The next challenge was testing the numbers method with a range string that represents a large set of numbers, but using the same result_size_limit that was used in the call to acceptable_timing. I decided that a range of 9999999 numbers was sufficiently large to determine that the timing was acceptable; after all, it should take the same amount of time with the same result size limit as if I were to use 100 numbers, right? However, the problem with using a set of 9999999 numbers is that, with the bug, the test will hang for an extremely long time and hog a lot of system resources. We want our tests to fail as fast as possible, and give a useful error message if and when that failure occurs.

To ensure that the test fails fast, I decided to launch a separate thread to call the method under test so that I can stop it as soon as it's determined that it's taking longer than the acceptable amount of time to return.

def completes_within?(threshold, &block)
  start_time =
  thread = &block
  while true
    if !threshold.include?( - start_time)
      return false
    return true if thread.stop?
And finally, the test:
def test_numbers_fails_fast_when_result_size_limit_exceeded
  range_size = 9999999
  result_size_limit = 5
  generator ="1-#{range_size}", result_size_limit)

  acceptable_amount_of_time = acceptable_timing(100, result_size_limit)

  assert_equal true, \
    completes_within?(acceptable_amount_of_time) { generator.numbers }, \
    "Exceeded acceptable time to determine that range of #{range_size} " + \
    "numbers exceeds limit of #{result_size_limit}"

I considered using a range size smaller than 9999999 to avoid the threading and make the solution simpler. My reasoning for not doing that is, if I were to pick a smaller number, it would still have to be sufficiently larger than the range size I used to determine the acceptable amount of time for the method under test to return. The larger range size gives me confidence that a failed timing is not just because of a resource spike on the computer running the test, at least if the test is supposed to fail. If I have to pick a large number anyways, it's going to take the test longer to fail, thus violating the idea of fail-fast testing. Therefore, I might as well just abort the method as soon as I know it's going to take too long.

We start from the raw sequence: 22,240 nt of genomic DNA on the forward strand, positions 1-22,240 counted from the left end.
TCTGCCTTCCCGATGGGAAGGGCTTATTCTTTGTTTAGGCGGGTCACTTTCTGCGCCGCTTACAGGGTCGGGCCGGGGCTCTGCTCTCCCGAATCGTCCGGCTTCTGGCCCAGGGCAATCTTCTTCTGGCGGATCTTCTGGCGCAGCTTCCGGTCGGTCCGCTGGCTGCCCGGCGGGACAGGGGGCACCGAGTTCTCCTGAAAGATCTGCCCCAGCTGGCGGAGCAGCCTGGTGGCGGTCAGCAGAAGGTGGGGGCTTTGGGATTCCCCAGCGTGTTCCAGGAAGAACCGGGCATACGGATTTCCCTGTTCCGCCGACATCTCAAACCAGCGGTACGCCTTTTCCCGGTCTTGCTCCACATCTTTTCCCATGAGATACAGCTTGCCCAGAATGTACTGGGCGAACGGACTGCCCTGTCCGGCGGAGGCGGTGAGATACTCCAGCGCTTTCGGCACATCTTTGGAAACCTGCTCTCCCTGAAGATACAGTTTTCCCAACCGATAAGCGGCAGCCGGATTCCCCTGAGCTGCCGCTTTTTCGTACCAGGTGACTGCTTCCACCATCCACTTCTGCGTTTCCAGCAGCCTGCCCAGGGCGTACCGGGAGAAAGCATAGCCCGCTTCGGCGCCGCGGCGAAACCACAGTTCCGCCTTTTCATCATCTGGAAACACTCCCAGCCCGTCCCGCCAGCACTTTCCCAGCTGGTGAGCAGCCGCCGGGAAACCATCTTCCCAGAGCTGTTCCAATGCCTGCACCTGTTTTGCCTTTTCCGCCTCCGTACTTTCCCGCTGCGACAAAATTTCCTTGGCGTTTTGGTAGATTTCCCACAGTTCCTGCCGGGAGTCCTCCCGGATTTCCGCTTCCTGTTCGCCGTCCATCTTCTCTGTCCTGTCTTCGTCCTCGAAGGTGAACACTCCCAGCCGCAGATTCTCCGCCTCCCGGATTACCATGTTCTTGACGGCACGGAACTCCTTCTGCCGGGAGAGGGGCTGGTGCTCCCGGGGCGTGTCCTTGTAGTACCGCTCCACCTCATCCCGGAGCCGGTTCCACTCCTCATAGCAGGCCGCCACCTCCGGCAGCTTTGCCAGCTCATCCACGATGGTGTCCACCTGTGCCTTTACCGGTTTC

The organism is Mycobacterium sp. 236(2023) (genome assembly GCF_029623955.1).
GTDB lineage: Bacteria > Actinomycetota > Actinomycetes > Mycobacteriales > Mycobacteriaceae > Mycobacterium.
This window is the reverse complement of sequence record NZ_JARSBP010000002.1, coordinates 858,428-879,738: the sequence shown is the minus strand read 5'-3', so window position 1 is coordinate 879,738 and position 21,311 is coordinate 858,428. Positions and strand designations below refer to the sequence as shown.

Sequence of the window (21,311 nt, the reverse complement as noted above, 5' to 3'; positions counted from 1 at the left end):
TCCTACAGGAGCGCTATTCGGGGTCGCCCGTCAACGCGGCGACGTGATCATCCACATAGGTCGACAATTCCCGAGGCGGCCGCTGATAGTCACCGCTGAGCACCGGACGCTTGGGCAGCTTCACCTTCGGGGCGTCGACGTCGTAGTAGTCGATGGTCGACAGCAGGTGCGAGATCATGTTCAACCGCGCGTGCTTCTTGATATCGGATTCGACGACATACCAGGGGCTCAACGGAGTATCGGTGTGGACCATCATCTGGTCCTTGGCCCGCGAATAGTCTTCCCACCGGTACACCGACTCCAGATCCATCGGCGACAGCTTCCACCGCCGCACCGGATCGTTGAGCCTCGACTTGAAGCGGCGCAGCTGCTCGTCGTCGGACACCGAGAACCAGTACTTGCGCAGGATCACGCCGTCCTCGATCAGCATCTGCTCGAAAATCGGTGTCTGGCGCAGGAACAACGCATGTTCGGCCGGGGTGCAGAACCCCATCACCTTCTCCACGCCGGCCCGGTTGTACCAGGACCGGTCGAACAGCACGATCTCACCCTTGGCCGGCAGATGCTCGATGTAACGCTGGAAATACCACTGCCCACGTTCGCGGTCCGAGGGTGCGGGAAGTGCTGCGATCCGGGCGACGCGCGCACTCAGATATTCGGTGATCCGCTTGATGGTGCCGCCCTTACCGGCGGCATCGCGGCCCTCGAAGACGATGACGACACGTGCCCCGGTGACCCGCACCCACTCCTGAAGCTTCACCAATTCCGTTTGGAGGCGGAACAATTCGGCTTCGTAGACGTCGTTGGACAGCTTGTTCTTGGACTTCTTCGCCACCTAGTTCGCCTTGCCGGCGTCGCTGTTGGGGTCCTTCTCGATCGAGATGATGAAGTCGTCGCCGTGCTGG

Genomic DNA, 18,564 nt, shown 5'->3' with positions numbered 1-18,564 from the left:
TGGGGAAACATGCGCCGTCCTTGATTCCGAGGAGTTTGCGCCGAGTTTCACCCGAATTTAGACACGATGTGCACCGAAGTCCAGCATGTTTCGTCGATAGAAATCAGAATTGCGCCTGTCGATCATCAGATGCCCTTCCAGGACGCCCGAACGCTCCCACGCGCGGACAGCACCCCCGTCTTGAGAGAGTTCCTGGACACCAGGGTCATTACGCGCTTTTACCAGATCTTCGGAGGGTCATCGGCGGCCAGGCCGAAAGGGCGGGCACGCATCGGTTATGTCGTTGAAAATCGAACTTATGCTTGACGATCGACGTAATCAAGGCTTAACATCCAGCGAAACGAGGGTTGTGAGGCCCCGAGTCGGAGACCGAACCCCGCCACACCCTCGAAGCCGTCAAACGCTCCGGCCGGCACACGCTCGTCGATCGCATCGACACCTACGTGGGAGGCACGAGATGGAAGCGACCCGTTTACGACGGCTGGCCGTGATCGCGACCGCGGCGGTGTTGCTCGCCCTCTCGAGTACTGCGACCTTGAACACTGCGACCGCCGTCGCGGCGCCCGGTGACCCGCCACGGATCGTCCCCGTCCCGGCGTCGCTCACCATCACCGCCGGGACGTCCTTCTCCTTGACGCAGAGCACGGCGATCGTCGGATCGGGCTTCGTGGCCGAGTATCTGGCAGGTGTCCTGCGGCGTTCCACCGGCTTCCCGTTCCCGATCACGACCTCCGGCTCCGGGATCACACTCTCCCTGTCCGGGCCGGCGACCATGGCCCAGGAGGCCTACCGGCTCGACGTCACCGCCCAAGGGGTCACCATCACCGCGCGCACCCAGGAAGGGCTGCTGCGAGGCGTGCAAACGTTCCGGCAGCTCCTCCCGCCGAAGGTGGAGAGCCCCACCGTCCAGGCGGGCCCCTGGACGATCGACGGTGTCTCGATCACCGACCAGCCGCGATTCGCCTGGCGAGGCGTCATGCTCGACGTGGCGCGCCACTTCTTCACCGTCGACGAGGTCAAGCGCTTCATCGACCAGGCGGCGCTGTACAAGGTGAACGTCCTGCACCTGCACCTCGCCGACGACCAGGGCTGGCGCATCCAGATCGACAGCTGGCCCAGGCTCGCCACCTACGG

To further improve the reliability of this test, the completes_within? method could be called multiple times and, if a success is ever achieved, the test passes. However, this would make the test run longer, so the choice of whether to use it or not should depend on the variation in resource load that is expected amongst the computers that will be running the tests. If the tests are running on a dedicated machine, this technique probably wouldn't be needed.

In order to gain 100% confidence that there will be no false negatives in the test results, the structure of the code could be modified so that it can be determined whether the algorithm is considering the result limit while it generates the numbers, or afterwards, as in the case of the buggy version of the algorithm. The tradeoff here is that a certain amount of the algorithm logic must be externalized so that the necessary assertions can be set up in the test. This makes the algorithm itself less adaptable to change, as some changes could make the test fail inappropriately, since not only would the results be getting tested, but also the way in which the algorithm works.